Motion Pictures

She leaves their flat before her father comes home and walks the long blocks of the East Side. The sidewalks are icy and snow clings to the old iron railings. Saturday morning. She scans the marquee and waits her turn in line.

Stepping to the glass booth she takes a coin from the little black fabric change purse and closes it with a that satisfying snap. One coin she’s been saving from the week. She takes her ticket and walks through the velvet curtain to find a seat by herself, gathering her jacket around her. She does this every week.

One coin and no one will bother her, no one will hurt her. She can stay all day. Away from her father and his unpredictable rages. Away from work – she’d had to take a job while her girlfriends back at school prepared for graduation. One coin so she can sit all afternoon and lose herself in the gauzy images, so beautiful, so happy, or so tragic – these make believe, made-up lives – stories to transport the small, seventeen-year-old out of a cold city into a safe and gleaming world.

She’d settle in, wide-eyed, while Joan Blondell and Dick Powell sang and tap-danced on unbelievably glistening stages, surrounded by the military symmetry of Busby Berkeley’s Gold Diggers. She’d thrill to Errol Flynn’s Robin Hood romancing his Lady Marian – maybe wondering if she could imitate Olivia de Havilland’s flirtatious smile. She could even pretend to be the delicate Merle Oberon and pour out her troubles to a tall and irresistible Gary Cooper. Twenty-five cents to stay inside and watch motion pictures while the depression continued to erode lives outside.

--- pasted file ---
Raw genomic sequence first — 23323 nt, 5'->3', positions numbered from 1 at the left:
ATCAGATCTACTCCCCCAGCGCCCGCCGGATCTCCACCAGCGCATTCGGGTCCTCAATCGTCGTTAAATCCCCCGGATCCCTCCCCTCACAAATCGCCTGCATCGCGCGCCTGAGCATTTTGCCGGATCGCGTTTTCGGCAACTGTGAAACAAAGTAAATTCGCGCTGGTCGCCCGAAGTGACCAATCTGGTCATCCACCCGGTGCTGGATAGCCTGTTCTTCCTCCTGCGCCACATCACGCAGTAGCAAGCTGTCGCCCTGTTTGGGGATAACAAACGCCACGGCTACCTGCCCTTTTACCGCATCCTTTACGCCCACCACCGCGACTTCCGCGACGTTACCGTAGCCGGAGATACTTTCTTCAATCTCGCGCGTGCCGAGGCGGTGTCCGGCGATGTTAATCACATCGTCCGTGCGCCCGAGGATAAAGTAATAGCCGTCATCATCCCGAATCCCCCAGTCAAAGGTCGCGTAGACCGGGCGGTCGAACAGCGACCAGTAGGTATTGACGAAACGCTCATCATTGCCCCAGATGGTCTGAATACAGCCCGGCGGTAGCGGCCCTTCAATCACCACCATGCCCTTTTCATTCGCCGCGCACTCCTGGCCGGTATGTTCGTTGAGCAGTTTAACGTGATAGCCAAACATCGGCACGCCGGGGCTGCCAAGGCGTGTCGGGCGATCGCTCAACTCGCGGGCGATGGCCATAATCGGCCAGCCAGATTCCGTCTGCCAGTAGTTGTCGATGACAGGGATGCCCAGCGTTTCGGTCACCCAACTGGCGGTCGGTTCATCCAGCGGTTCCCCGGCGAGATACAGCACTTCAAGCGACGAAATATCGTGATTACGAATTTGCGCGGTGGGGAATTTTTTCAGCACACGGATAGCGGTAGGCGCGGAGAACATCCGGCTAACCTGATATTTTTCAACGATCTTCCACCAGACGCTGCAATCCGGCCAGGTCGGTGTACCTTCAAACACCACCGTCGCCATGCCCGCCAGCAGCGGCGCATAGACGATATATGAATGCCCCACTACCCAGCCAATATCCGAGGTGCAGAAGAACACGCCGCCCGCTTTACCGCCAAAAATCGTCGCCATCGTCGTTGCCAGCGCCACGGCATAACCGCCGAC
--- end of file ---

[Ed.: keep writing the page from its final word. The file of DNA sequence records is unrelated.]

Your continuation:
I imagine her back then and wish I could sit down beside her just once, offer her some warm popcorn, and tell her things would all turn out okay. But that was so long before I was born – her youngest of five. So many years later I had no idea what it might have meant to her to cuddle up on the couch together on a weekday after school, watching reruns of those old films. “Poor Gene Tierney,” she said once. And I had to figure out later what she meant. “And Tyrone Power, he was so handsome!” I watched with her then and learned how a story can possess the magical power of transformation. That beauty and grace, wedded with humor or even with sadness could transmute despair and provide a form of imaginary companionship. She’d smile as if she’d known all of them intimately, all those stars in merciful soft focus, like dear old friends.

The stories she finally told me of those days stay with me and I see that young woman in the dark so alone. Like the one shiny coin preserved all week for the glory and solace of a Saturday afternoon at the movies.


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